There’s nothing that says ‘summer’ more than the thwack of P45 on doormat and it’s going to be a long, hot one for the team over at The Cricketer (formerly ‘The Wisden Cricketer’, even more formerly ‘The Cricketer’).
I say ‘team’, but according to Liz Gerard’s SubScribe blog, the editor and both staff writers have now been made redundant, leaving the magazine with no full time journalists.
It’s got everything Private Frazer asks for from a spectator sport – a once-famous brand bought by a multimillionaire owner with no background in publishing, a rapidly falling circulation (down 20% in three years) and crushingly low workforce morale.
No need to refer to the third umpire on this one.
“In forming our opinion … we have considered the adequacy of the disclosure made … within the consolidated interim financial information concerning the company’s ability to continue as a going concern. The company incurred a net loss of £30.0m during the six months ended 31 March 2014 and … had net current liabilities of £21.6m. These conditions … indicate the existence of a material uncertainty which may cast significant doubt about the company’s ability to continue as a going concern.” PricewaterhouseCoopers, Report on the consolidated interim financial statements Futureplc
Even by their own high standards, this has been a rough few months for Future. Profit warnings, redundancies, the departure of a CEO, the sale of their (profitable) cycling and craft titles as they attempt to patch (another) hole in their balance sheet and now yet more redundancies. Once these sales and lay offs have happened, Future will be down to fewer than 500 staff in the UK – as recently as 2011 the company employed more than 1,200.
Future’s shares, which were worth 29p in 2011 are now down to around 9p. They’ve lost 90% of their value since 2005. When the sale to Immediate was announced the shares rose by a penny, an indication perhaps that the banks see more value in the dismemberment of the company than in its long term survival. (more…)
As Private Frazer mentioned last month, it isn’t a question of if, but when the “lads’ mags” category will finally be put out of our misery, and the latest inevitable closure is IPC’s Nuts magazine. IPC have form in flogging dead horses to any buyer with a smart suit and plausible manner, so the fact that even they couldn’t offload this turkey (I will mix whatever metaphors I choose, thank you very much) suggests that the pool of stupid, wannabe publishers is not as deep as previously.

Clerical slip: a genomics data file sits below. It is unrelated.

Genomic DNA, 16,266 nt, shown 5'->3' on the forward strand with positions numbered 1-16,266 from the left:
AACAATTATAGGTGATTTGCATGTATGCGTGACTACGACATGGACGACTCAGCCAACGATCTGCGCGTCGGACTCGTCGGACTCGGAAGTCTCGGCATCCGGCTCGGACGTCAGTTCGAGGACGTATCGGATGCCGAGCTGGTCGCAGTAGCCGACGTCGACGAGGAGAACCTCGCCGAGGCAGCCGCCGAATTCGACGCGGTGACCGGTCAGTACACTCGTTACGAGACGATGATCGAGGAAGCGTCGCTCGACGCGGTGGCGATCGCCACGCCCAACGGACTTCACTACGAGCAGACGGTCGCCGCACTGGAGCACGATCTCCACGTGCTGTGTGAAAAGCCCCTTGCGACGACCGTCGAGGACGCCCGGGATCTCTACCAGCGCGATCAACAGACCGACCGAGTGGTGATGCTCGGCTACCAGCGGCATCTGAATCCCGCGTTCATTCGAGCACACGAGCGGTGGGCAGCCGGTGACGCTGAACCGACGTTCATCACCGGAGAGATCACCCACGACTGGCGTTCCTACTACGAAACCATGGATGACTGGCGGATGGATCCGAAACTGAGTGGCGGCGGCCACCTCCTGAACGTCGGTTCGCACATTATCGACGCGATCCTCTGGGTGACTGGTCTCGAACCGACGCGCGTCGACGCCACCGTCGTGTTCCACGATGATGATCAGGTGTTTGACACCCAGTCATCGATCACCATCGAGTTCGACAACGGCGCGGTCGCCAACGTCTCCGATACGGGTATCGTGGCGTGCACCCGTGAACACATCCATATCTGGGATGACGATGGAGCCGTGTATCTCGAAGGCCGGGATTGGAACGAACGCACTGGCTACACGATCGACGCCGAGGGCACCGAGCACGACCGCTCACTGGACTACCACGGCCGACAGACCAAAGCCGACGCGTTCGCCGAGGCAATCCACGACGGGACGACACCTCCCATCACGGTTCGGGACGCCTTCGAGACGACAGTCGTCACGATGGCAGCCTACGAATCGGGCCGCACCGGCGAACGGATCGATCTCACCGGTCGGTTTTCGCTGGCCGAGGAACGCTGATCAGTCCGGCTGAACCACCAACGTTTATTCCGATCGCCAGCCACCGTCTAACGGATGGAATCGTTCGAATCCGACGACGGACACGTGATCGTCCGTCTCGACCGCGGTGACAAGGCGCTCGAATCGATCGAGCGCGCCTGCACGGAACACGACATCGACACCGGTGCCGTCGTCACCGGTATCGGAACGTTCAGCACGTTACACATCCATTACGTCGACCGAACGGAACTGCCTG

Now that Nuts is toast, Bauer can presumably declare victory and shut Zoo without loss of face.
Corporate bollocks award of the day goes to Paul Williams, managing director of IPC’s Inspire division. “After 10 years at the top of its market [you know what they say about scum always rising to the top], we have taken the difficult decision to propose the closure of Nuts … IPC will provide impacted staff with all the support they need during the consultation process.”
“Impacted“? You mean “fired” Paul, or “redundant”, surely?
Have we reached peak craft?
One of the few growth categories over the past few years has been in the “make do and mend”/”weave your own shroud” area, bringing to mind thousands of “crafters” producing tat to sell on to other crafters in a closed loop of economic virtue.
But last year saw Immediate cut Cloth, MyTimeMedia (got to love that name) recently terminated Homemade with Love, and the latest closure from Practical Publishing is Crafty magazine which lasted just one year.
If rumours are true (which they seldom are, but that’s never stopped me repeating them in the past) we can look forward to a few more instances of unplanned recycling in the next few months.
January is the month when we all think of shedding a few pounds, but that seems to have been taken a wee bit too literally by Quorn House Publishing.
They have gone into administration owing “well under £1 million” which means the end of Rosemary Conley’s Diet + Fitness magazine.
Deep-fried Ferrero Rocher all round.
Yet another lads’ mag seems to have woken up to the fact that it’s not the 1990s any more and has called it a day, as Front magazine is reported to have ceased publishing.
Front has been through a succession of ever more obscure owners since its launch in 1998 and was selling fewer than 30,000 copies in the last lot of ABCs.
It’s not a matter of if FHM, Zoo and Nuts will close, just when.
It looks like the wheel’s come off Old Tractor magazine. A charming email from Steve Wright the CEO of Kelsey (that’s how you do it Mark; why do you never write?) informs Private Frazer that the current issue will be the last and the title will be folded back into Tractor & Machinery.
Mr Wright also assures us all that Stationary Engine is in rude health and he reckons it’s possibly more profitable than Marie Claire. Old, creaky and consuming large amounts of energy while not moving at all, Marie Claire is published by IPC.
Kelsey Publishing are saying Tata to Land Rover World as its being broken up for parts with immediate effect; the current issue will be the last.
Rumours abound on other Kelsey titles being eyed for closure (and anyone with any info on these should contact the usual address), but as long as Stationary Engine continues to be produced, Private Frazer will be happy.
Future have given Official Pokemon Magazine its cards after less than a year; the first issue appeared in March 2013, the final one is hitting the shops about now.
Gotta catch them all!
Dudes, Private Frazer has been hangin’ ten so missed the announcement that The Surfer’s Path bowed out with its hundredth issue at the end of December.
From Wikipedia (so it must be true) “the magazine [was] a bit of an anomaly in the surf-publishing world… low-key and philosophical” so presumably everyone is pretty chilled about its demise.
Old Tommy Gray said “Paths of glory lead but to the grave“, but I prefer the Surfari’s version “ha ha ha ha ha, wipe out.”